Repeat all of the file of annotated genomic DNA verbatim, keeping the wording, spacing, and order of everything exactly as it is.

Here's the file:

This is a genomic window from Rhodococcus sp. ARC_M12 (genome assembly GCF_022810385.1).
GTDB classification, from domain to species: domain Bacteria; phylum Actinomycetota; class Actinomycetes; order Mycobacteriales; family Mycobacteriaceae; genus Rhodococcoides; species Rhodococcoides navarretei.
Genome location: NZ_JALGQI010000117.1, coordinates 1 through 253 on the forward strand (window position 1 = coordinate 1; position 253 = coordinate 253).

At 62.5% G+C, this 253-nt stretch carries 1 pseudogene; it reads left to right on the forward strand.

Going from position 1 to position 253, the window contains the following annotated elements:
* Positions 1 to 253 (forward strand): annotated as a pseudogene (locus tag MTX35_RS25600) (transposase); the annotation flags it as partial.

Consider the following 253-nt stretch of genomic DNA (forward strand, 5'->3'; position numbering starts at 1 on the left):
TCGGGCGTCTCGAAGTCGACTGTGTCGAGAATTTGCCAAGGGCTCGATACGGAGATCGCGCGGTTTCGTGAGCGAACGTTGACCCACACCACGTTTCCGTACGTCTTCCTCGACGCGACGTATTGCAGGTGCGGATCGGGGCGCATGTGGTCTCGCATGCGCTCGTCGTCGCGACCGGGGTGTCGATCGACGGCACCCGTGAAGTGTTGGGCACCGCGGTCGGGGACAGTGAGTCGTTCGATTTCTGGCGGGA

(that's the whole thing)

This is a genomic window from Rhodococcus sp. ARC_M12 (genome assembly GCF_022810385.1).
GTDB classification, from domain to species: domain Bacteria; phylum Actinomycetota; class Actinomycetes; order Mycobacteriales; family Mycobacteriaceae; genus Rhodococcoides; species Rhodococcoides navarretei.
Genome location: NZ_JALGQI010000117.1, coordinates 1 through 253 on the forward strand (window position 1 = coordinate 1; position 253 = coordinate 253).

At 62.5% G+C, this 253-nt stretch carries 1 pseudogene; it reads left to right on the forward strand.

Going from position 1 to position 253, the window contains the following annotated elements:
* Positions 1 to 253 (forward strand): annotated as a pseudogene (locus tag MTX35_RS25600) (transposase); the annotation flags it as partial.

Consider the following 253-nt stretch of genomic DNA (forward strand, 5'->3'; position numbering starts at 1 on the left):
TCGGGCGTCTCGAAGTCGACTGTGTCGAGAATTTGCCAAGGGCTCGATACGGAGATCGCGCGGTTTCGTGAGCGAACGTTGACCCACACCACGTTTCCGTACGTCTTCCTCGACGCGACGTATTGCAGGTGCGGATCGGGGCGCATGTGGTCTCGCATGCGCTCGTCGTCGCGACCGGGGTGTCGATCGACGGCACCCGTGAAGTGTTGGGCACCGCGGTCGGGGACAGTGAGTCGTTCGATTTCTGGCGGGA